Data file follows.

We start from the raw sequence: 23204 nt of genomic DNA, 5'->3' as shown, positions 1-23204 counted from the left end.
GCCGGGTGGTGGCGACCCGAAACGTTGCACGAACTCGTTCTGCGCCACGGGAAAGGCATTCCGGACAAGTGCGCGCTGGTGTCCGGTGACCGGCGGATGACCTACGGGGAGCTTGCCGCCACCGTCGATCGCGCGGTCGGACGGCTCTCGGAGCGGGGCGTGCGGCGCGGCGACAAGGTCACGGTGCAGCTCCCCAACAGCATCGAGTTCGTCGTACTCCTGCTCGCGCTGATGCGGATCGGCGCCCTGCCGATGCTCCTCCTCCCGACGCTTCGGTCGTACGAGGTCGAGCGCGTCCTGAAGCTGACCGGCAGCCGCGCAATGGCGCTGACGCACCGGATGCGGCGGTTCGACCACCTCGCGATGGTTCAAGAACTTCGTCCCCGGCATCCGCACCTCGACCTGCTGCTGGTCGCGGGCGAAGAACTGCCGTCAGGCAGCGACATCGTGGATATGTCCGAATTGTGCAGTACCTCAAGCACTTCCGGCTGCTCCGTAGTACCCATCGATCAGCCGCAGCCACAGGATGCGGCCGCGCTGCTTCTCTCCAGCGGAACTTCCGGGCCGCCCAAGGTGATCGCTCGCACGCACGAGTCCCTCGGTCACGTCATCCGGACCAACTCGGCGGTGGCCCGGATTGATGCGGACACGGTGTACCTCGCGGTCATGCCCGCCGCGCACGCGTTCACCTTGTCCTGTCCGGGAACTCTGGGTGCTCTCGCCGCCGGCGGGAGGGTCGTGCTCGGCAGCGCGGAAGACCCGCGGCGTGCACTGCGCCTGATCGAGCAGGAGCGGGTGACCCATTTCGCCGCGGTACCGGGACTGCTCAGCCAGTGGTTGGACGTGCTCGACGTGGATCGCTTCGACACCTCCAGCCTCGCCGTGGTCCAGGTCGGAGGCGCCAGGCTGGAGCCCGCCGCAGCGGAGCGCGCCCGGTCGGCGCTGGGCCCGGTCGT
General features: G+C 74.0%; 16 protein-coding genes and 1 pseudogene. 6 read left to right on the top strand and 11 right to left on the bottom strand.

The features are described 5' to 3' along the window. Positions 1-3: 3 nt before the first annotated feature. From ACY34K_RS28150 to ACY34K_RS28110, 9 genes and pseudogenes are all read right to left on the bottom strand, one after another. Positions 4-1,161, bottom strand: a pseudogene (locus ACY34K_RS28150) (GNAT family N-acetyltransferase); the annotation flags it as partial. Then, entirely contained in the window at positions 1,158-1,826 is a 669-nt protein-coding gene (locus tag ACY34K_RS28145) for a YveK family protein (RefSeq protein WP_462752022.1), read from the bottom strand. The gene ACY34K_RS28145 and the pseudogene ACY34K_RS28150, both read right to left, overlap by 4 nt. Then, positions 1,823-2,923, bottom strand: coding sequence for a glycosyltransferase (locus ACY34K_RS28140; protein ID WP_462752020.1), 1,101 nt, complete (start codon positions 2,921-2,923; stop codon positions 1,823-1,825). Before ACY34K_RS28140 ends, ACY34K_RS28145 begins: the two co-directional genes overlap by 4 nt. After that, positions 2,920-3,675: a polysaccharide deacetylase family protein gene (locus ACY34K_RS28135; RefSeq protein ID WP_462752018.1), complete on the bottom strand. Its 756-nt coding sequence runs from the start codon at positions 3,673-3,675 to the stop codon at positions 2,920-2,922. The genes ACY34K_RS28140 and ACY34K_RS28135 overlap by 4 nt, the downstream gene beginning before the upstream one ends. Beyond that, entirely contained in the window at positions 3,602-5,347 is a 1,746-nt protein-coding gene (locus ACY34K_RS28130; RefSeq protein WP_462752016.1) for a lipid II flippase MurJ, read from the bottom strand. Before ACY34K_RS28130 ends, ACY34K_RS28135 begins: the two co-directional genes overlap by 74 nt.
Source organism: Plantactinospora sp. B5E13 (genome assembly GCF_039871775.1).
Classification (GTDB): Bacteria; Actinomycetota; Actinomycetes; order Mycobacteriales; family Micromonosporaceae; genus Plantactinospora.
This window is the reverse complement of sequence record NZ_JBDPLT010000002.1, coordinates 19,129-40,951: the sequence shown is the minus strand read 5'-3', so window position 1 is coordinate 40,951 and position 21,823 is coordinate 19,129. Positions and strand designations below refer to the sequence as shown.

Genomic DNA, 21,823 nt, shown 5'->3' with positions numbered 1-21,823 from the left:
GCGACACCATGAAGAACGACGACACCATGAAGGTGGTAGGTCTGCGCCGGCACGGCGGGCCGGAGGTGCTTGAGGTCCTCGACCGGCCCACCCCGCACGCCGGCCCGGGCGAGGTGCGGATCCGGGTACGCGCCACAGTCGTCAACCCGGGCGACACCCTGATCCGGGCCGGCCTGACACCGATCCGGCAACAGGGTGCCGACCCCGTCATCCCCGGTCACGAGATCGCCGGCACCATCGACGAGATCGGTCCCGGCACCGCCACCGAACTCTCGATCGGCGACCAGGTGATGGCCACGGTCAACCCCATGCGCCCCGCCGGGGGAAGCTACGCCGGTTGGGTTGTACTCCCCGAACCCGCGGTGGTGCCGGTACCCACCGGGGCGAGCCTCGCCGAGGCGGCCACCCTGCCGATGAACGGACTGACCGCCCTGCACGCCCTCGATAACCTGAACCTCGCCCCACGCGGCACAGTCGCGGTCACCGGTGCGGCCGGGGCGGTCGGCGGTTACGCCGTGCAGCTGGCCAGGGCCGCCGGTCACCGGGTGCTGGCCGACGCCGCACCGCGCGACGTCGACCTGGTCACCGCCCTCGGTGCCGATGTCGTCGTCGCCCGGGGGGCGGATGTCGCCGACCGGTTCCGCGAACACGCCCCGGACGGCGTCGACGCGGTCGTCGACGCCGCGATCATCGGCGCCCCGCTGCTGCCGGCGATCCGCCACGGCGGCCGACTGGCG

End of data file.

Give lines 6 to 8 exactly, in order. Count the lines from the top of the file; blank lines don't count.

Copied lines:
Classification (GTDB): Bacteria; Actinomycetota; Actinomycetes; order Mycobacteriales; family Micromonosporaceae; genus Plantactinospora.
This window is the reverse complement of sequence record NZ_JBDPLT010000002.1, coordinates 19,129-40,951: the sequence shown is the minus strand read 5'-3', so window position 1 is coordinate 40,951 and position 21,823 is coordinate 19,129. Positions and strand designations below refer to the sequence as shown.

Genomic DNA, 21,823 nt, shown 5'->3' with positions numbered 1-21,823 from the left: